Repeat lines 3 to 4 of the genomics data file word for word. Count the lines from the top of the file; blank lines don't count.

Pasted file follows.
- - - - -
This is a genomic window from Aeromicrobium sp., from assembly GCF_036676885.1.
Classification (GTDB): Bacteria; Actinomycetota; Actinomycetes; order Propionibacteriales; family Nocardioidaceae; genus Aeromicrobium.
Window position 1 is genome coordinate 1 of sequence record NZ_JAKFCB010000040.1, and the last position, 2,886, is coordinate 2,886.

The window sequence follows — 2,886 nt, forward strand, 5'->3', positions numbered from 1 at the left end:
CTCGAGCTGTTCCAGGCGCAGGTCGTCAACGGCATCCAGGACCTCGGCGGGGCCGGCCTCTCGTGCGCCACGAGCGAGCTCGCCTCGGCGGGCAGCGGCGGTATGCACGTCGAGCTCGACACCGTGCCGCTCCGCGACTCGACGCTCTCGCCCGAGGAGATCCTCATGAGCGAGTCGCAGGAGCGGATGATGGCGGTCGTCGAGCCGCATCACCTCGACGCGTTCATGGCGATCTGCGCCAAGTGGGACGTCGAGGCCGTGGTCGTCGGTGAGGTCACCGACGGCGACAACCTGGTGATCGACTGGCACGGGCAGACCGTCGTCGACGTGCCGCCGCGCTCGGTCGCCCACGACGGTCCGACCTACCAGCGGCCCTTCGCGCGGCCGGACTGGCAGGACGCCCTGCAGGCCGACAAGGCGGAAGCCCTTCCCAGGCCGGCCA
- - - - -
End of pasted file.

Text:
Window position 1 is genome coordinate 1 of sequence record NZ_JAKFCB010000040.1, and the last position, 2,886, is coordinate 2,886.

The window sequence follows — 2,886 nt, forward strand, 5'->3', positions numbered from 1 at the left end: